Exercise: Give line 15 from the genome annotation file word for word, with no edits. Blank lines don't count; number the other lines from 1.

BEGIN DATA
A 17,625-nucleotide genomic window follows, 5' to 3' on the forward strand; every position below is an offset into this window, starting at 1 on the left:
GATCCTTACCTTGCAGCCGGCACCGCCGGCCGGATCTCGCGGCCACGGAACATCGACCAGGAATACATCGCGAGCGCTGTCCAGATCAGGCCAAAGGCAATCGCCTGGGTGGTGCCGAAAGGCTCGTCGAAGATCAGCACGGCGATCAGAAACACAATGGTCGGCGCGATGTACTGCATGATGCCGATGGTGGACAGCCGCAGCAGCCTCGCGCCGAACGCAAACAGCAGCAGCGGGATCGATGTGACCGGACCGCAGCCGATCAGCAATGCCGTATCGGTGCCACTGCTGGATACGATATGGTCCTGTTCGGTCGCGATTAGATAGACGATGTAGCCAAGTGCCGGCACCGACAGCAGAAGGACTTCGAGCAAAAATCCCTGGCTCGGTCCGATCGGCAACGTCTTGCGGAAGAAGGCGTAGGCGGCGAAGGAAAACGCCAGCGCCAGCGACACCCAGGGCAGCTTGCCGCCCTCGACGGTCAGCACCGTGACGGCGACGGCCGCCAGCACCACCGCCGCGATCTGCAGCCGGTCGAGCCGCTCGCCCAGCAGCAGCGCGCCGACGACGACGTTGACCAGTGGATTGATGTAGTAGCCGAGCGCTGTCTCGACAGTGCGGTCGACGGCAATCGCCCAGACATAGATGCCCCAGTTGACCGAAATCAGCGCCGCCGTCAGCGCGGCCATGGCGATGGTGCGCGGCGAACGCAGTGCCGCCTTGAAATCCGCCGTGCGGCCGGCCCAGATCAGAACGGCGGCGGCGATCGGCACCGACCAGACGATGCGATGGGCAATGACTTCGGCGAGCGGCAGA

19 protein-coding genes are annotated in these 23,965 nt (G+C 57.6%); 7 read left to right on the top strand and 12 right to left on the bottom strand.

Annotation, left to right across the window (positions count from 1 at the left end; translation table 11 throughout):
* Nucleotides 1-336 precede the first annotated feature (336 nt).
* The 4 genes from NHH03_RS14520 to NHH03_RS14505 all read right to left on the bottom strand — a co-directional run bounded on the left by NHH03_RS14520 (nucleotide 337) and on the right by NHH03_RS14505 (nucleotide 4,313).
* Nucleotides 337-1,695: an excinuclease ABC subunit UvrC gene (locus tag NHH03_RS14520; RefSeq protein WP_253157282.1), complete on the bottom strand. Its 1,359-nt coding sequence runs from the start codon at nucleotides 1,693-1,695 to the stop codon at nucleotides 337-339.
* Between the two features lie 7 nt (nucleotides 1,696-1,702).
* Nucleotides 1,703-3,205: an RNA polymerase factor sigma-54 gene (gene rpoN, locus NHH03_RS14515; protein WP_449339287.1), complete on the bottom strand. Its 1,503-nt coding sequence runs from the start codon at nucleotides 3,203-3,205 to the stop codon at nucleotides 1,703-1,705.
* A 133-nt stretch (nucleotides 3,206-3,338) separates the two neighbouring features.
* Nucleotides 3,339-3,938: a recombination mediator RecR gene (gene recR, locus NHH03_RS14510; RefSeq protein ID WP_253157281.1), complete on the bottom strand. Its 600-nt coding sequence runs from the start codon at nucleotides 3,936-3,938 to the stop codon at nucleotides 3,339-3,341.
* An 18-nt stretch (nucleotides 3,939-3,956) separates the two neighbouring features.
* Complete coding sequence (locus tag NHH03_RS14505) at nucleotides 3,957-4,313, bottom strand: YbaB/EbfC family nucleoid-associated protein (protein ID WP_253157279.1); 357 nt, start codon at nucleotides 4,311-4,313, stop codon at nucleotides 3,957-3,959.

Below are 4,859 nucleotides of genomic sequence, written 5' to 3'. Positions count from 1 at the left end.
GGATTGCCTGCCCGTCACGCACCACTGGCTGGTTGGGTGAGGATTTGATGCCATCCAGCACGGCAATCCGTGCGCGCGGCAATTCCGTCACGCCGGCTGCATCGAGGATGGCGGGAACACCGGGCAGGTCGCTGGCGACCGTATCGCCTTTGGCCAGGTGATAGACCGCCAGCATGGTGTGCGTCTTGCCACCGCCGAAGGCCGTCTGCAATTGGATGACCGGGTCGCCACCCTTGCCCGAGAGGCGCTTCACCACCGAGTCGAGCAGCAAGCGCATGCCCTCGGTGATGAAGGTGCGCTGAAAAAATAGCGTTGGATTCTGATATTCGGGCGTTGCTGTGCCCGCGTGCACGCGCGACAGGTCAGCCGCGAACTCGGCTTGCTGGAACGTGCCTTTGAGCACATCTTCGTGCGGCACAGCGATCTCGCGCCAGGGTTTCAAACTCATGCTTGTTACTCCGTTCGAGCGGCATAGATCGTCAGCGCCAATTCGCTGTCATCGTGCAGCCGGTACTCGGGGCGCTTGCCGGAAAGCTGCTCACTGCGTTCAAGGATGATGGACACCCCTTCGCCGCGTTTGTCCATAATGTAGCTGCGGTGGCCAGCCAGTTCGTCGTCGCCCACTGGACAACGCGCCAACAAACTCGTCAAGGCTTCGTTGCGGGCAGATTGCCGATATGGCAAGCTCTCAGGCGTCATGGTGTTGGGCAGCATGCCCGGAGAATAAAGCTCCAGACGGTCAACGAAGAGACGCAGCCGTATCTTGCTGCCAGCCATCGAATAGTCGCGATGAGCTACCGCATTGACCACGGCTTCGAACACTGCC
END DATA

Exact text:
GGATTGCCTGCCCGTCACGCACCACTGGCTGGTTGGGTGAGGATTTGATGCCATCCAGCACGGCAATCCGTGCGCGCGGCAATTCCGTCACGCCGGCTGCATCGAGGATGGCGGGAACACCGGGCAGGTCGCTGGCGACCGTATCGCCTTTGGCCAGGTGATAGACCGCCAGCATGGTGTGCGTCTTGCCACCGCCGAAGGCCGTCTGCAATTGGATGACCGGGTCGCCACCCTTGCCCGAGAGGCGCTTCACCACCGAGTCGAGCAGCAAGCGCATGCCCTCGGTGATGAAGGTGCGCTGAAAAAATAGCGTTGGATTCTGATATTCGGGCGTTGCTGTGCCCGCGTGCACGCGCGACAGGTCAGCCGCGAACTCGGCTTGCTGGAACGTGCCTTTGAGCACATCTTCGTGCGGCACAGCGATCTCGCGCCAGGGTTTCAAACTCATGCTTGTTACTCCGTTCGAGCGGCATAGATCGTCAGCGCCAATTCGCTGTCATCGTGCAGCCGGTACTCGGGGCGCTTGCCGGAAAGCTGCTCACTGCGTTCAAGGATGATGGACACCCCTTCGCCGCGTTTGTCCATAATGTAGCTGCGGTGGCCAGCCAGTTCGTCGTCGCCCACTGGACAACGCGCCAACAAACTCGTCAAGGCTTCGTTGCGGGCAGATTGCCGATATGGCAAGCTCTCAGGCGTCATGGTGTTGGGCAGCATGCCCGGAGAATAAAGCTCCAGACGGTCAACGAAGAGACGCAGCCGTATCTTGCTGCCAGCCATCGAATAGTCGCGATGAGCTACCGCATTGACCACGGCTTCGAACACTGCC